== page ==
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Salient. Victoria University of Wellington Students' Newspaper. Volume 32, No. 19. August 6, 1969



A guide to eating and drinking in Wellington

I have found this year's recipient for the best barman of the year award. And how appropriate that he should receive it in the year 1969 Picture a very drunken Tums with an equally drunk Big Mitch in the Battle Bar of the Waterloo. I had just purchased a round when this tart walked in with four letters written figuratively across her forehead. The Big Fella and I were transfixed. No so the barman, as he pushed my sixty-nine cents change towards me.

'"Soixante-neuf, sir?" he enquired.

This Battle Bar is really a first class place. There is the must amazing painting on the ceiling which I interpret as a satire on the fumbling stupidity and profiteering involved in war. After a while it freaks you out. A lovely black bar adds to the charm.

For those who want to strike up a conversation, the barman's name is John. Five points.

* * *

I called in at the public bar of the Grand on Saturday night and listened to the Varsity rugby people. Apologies to Peter Cook, but the conversation in the Grand was very boring. And I mean boring. Amazingly boring. It is some of the most boring conversation I have ever heard. You know, really boring. In fact, if you wanted a word to sum up the conversation in the Grand, boring is that word. It goes something like this:

"Good game today."


"Should beat Onslow next week."


"Going to a show tonight?"


"Taking a dolly?"


"Ho, ho, ho."


A saving grace is that Waikato beer is on tap, and fairly good meals can be obtained at relatively cheap prices. The barmaids do not like sauce. I don't like the Grand. Two points.

Athough I haven't yet investigated the bars of the Clarendon Hotel in Taranaki Street. I give top marks to the lady in the bottle store. Her male assistant was just wrapping me up a bottle of wine when she asked whether I was drinking it that evening. I said I was, so she went and got me a chilled bottle instead. Very nice touch.

* * *

'The Barrets'. The very name has a romantic flavour to it that smacks of wood panelling and old plus furniture redolant with hazy drinking memories. Names can be deceptive. The Barretts has no such delights. It is just another pub.

But, and this is a most important but, they do have the most extraordinary counter meals served in the Pacific Bar. Served a la Kinks with a plastic knife and fork. Obviously it's plain tack.

But I have never seen such an enormous quantity. Your plate literally runneth over. All for less than 30 cents. Amazing. 3½ points.

* * *

The Royal Tavern or 1001: A Piss Oddity

You will have observed that all of this column's action takes place this week in local hostelries, with nary a mention of a restaurant. This is the result of a most unfortunate occurrence which culminated in my being put away ha ha. Even now I get a little upset at the thought of it, but I'll do my best to recount exactly what happened in a clear and impartial fashion.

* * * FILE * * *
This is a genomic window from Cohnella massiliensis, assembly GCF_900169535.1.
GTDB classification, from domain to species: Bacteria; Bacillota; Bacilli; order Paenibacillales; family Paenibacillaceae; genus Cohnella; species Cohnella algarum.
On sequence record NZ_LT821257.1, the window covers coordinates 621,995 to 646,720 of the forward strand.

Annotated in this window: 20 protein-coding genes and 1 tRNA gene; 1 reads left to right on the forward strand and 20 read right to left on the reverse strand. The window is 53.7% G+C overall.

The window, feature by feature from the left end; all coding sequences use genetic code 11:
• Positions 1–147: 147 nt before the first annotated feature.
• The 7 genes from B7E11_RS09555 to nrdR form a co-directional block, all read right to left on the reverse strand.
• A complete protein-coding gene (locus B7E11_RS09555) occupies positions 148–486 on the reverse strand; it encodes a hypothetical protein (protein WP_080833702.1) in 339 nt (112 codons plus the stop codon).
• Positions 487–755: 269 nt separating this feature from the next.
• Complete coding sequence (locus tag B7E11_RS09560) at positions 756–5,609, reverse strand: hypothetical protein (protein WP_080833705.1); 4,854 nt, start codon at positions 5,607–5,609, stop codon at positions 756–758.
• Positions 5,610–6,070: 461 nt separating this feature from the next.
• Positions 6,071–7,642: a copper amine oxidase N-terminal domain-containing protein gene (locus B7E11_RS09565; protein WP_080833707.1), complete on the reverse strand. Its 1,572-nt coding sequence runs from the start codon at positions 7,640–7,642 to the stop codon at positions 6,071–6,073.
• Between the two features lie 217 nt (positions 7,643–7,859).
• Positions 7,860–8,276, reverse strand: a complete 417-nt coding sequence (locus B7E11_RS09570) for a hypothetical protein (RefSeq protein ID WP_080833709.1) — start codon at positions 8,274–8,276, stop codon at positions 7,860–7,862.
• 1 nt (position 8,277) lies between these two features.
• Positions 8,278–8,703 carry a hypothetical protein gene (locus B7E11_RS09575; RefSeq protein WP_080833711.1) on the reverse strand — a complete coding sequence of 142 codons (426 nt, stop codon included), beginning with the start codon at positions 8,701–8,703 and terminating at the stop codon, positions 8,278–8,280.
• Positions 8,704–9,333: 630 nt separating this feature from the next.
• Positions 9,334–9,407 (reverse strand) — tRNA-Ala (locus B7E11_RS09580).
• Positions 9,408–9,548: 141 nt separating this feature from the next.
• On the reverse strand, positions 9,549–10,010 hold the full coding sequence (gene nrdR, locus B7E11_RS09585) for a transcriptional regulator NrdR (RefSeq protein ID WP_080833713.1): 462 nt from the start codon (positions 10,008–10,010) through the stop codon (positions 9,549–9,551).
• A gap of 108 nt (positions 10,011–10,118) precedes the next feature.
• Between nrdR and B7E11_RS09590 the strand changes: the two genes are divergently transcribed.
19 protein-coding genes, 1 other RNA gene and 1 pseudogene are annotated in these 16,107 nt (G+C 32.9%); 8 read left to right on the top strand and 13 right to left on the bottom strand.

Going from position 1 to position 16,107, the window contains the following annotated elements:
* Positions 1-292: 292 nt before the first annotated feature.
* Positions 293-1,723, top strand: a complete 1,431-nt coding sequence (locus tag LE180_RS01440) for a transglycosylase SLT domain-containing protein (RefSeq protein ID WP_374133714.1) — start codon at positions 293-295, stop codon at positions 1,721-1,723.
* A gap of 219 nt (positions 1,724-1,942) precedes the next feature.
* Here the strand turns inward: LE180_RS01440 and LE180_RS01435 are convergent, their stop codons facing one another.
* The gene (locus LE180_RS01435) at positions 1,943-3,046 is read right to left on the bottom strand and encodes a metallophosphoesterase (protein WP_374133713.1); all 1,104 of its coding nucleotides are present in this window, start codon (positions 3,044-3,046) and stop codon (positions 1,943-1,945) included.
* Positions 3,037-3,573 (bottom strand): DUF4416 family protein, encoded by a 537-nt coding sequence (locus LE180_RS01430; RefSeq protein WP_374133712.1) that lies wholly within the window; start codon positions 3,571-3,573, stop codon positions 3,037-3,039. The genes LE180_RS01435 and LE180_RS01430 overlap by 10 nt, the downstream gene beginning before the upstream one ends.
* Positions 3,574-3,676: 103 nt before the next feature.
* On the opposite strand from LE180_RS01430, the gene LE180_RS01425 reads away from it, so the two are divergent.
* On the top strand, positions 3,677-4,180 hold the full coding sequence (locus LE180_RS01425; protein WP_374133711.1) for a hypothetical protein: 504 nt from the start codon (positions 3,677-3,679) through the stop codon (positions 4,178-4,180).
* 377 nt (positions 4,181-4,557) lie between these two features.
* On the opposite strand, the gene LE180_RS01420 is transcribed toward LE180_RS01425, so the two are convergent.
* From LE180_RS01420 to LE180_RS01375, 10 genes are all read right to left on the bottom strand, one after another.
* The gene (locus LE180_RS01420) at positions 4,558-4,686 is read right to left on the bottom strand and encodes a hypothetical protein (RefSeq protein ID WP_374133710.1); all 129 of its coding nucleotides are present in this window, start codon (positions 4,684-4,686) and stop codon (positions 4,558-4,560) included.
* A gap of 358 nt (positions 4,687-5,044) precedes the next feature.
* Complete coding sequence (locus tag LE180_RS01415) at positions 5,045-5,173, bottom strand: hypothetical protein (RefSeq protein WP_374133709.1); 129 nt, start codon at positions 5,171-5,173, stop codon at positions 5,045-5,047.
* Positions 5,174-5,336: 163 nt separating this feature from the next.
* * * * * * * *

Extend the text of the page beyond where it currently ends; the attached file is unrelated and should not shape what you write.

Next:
I am a great believer in not interfering with the immutable laws of nature, one of which is gravity. Whenever I drink in a pub with more than one floor. I always start at the top, and sort of flow down naturally to the lower ban, and so it was when I Returned To The Royal Tavern.

I started upstairs in the Royal Room. I managed to stay upright during the 20 minutes or so that I waited for a drink, and sat down on a rock hard red and black chair at a red and black table with no ashtray. Sokay, I look round cautiously and there are all these polystyrene foam knights hanging from the wall staring blankly back at me. One of them was missing a leg. This half-hearted attempt at making cripples feel at home also had a cigarette butt tucked in the crook of his arm. So. These have got to be the biggest ashtrays in the Southern Hemisphere.

My stomach told me that it was time in switch to another bar, so I wandered downstairs to a bar which contained no foam knights, but which the management in their wisdom have called the Knights' Bar. The orange and purple decor could have been chosen for an entirely different sort of person than the ones who drink there, but I rather fancy it is just bad taste. The chairs at least looked mure comfortable here. My fundament soon informed me that the opposite was the ease. They do have a most friendly and chatty barmaid. But I was starting to feel distinctly paranoid at this stage, so I went down to the Dungeon Bar.

I really can't adequately describe the revolting brickwork with which this bar is lined. It is just incredibly bad, and is beginning to come away from the walls. The seats here have their upstairs counterparts beaten hands down when it comes to discomfort. I determined to have one beer and depart. So I got my beer and sat down. It was [hen that it happened. I looked up and there was the spook out of the Wizard of Id just sitting there chained to the wall. I don't quite know what happened after that. I vaguely remember being trussed up screaming into the alleyway which leads to the dart board by two knights in white coats and having a clothes peg clipped neatly onto my tongue and then everything goes blank. I don't think I'll go back to the Royal Tavern again.

Yours till the walls pad.